comic panel

A Junji Ito panel

What are some interesting things that have come up in this research?

There is so much room for growth!

Anime and manga studies has been approached from so many different angles by so many different scholars, but there is still a massive amount of work that can (and should!) be done in this field.

I encourage anyone interested in studying anime and manga to simply dive in!

comic panel

A Junji Ito panel

You recently presented about this work at a conference – what is it like to be scholar of popular culture?

Every important piece of media, at one point, has been popular culture.

All of Shakespeare’s plays. Every Sherlock Holmes novel. It’s all been popular culture. Even literary classics like Dante’s Inferno could be seen as self-insert fanfictions.

The only difference is time.

Scholars of popular culture are on the front lines of public engagement, and I feel that analyzing popular culture is a great way to introduce students to theories, histories, and methodologies while also elevating the brilliant work happening all around us today.

Billy Tringali will present his lecture on Junji Ito at 3 pm Wednesday, October 31st at the International and Area Studies Library. Happy Halloween!

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Reviving a Revolution: Exploring Newspapers at the Slavic Research Lab

Zohra Saulat with her poster at BOBCATSSS 2018

By Zohra Saulat

When I decided to pursue librarianship, I did not imagine that it would take me across the world. Just a few short weeks ago I had the opportunity to present one of my projects in Riga, Latvia for the 2018 BOBCATSSS symposium. Not only was this my first ever library conference, but this was the first time I traveled to Europe. The experience itself was exciting, but I was also thrilled to share my project, which had its start on campus at the International and Area Studies Library.

The exhibit about the Russian Revolution was on display in the main library for the month of September 2017.

 

 

This past summer, I assisted with IAS’ Slavic Summer Research Laboratory (SRL). Since 2017 marked the 100th anniversary of Russia’s Revolution, one of my duties to was to help create a banner that would accompany a library exhibit commemorating the historical event. The library exhibit featured memoirs and artifacts from the library’s Slavic collection as well as from the University Archives. My specific task was to survey how historical English language newspapers around the world were reporting on the events of the Russian Revolution. I used both microfilm copies as well as digitized newspapers.

 

Screenshot of a Daily Illini article about a Russian chemist

Using the Illinois Digital Newspaper Collections, I started local and looked to see if the Daily Illini was reporting on the Revolution in 1917. I was pleased to find a few articles that featured the Russian Revolution. One was of Illinois faculty member Dr. Simon Litman giving a series of lectures. Another was of a student, who was also a refugee from Russia, as well as a library worker, who also gave a talk on the events of the revolution. Another was a brief feature on a female Russian chemist who was continuing her studies on campus since all universities in Russia were closed at the time of the Revolution.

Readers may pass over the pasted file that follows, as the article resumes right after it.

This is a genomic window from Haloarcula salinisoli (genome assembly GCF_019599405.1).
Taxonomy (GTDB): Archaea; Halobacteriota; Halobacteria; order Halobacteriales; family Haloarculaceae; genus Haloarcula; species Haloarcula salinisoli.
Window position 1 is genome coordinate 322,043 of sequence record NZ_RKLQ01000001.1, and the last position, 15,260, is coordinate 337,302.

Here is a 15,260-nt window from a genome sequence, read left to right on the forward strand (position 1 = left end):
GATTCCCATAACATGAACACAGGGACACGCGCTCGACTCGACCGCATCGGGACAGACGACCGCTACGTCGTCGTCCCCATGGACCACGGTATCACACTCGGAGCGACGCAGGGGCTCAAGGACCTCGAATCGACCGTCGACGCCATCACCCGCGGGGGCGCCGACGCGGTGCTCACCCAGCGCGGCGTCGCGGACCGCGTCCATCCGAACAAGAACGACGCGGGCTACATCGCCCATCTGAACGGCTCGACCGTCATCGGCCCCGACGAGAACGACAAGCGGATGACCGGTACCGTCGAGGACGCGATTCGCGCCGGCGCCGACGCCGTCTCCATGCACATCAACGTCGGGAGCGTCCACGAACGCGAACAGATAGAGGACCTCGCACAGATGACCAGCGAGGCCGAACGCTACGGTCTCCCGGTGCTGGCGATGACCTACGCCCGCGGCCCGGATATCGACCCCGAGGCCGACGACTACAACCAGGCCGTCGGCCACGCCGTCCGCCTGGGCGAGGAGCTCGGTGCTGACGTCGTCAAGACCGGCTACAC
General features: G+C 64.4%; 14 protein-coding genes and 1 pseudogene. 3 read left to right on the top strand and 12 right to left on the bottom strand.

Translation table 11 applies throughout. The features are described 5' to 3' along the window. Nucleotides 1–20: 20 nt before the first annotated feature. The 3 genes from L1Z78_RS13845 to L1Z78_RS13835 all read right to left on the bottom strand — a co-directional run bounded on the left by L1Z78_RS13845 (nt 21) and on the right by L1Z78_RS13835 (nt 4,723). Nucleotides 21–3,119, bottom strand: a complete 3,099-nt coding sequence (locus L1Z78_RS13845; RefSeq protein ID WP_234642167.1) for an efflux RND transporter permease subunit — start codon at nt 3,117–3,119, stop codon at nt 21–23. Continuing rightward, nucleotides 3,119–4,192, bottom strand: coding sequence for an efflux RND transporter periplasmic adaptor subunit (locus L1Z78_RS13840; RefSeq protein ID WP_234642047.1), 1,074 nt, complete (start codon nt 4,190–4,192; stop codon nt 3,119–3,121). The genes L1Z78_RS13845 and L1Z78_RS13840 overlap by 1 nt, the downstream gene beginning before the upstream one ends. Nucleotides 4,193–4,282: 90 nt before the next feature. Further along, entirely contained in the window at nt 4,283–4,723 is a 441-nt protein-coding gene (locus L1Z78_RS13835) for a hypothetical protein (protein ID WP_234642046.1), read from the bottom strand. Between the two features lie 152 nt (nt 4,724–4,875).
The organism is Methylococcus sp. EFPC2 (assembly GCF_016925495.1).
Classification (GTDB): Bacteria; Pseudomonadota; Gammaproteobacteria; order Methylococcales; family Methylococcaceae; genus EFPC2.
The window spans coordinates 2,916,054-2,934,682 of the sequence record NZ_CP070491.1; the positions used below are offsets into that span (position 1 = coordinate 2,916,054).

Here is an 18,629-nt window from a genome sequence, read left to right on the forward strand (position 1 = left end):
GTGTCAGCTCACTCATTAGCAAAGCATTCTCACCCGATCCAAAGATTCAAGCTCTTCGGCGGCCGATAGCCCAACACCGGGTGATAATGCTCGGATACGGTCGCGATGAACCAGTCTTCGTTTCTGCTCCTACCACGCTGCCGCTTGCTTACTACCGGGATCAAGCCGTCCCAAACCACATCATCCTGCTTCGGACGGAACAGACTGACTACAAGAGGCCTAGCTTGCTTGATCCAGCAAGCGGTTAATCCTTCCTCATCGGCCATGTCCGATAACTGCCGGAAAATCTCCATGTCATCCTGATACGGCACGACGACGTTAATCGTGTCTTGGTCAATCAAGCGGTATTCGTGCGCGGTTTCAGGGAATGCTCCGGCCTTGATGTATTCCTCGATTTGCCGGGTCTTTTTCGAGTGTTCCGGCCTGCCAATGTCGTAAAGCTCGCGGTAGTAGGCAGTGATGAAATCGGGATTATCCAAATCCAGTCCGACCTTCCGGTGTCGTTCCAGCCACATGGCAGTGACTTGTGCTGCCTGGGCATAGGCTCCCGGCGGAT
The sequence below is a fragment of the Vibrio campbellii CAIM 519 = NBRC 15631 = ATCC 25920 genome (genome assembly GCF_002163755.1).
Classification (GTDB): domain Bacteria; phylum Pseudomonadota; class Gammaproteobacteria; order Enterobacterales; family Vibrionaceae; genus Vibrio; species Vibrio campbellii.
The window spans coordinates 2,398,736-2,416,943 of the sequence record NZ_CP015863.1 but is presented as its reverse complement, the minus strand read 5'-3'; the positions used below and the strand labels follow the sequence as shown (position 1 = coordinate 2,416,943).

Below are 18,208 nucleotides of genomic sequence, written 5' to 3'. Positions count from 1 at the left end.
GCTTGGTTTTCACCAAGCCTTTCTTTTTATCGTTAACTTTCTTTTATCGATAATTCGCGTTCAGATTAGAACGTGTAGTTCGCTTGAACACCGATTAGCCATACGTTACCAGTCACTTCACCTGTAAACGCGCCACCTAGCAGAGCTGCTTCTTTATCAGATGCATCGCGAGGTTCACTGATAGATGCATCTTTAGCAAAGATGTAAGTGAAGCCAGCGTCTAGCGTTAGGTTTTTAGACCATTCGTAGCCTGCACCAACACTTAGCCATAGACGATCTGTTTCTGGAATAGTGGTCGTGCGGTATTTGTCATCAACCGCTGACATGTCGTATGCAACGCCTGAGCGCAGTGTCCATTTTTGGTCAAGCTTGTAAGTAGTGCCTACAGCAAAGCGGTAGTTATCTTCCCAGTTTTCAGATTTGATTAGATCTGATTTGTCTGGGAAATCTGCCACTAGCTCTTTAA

I further expanded my search to American newspapers such as the Chicago Tribune as well as international newspapers Sunday Times of London, Times of India, and the North China Herald.  It was especially interesting to see how oppressed groups were reporting on this particular Revolution. In all the newspapers I examined,I realized that there seemed to be a lot of information circulating regarding the Russian Revolution. There was indeed a lot of buzz as well as philosophical musings, but I noticed there was also a trend of rectifying supposed misinformation. Take the highlighted Daily Illini newspaper articles as examples. The events on campus were designed to refute certain information and present what the revolution was supposedly really like. This makes sense; In a time of war and political upheaval especially, not only is there information overload, but also misinformation.

Screenshot of a Daily Illini article about Dr. Simon Litman

Newspapers provide a fascinating historical insight. In 2018, whether a news article or a tweet (presidential or personal), a lot of information is found and preserved online. But 100 years ago, newspapers were the go-to for current information. If you are interested, be sure to check out the library guide on using newspapers as primary sources, also listed at the end of this post.

As someone who studied history in undergrad, I naturally enjoyed the nature of this project. But my favorite aspect was seeing its progression: that is,  the process from start to finish, and the collaboration with a variety of experts and specialized departments to put together an exhibit for public consumption. These resources –  whether digitized online or preserved as physical copies – are waiting to see the light of day once again. Libraries contain such valuable information. Often it takes the conscious efforts of a team of librarians and archivists to revive a revolution. I may be a little biased, but libraries truly are remarkable.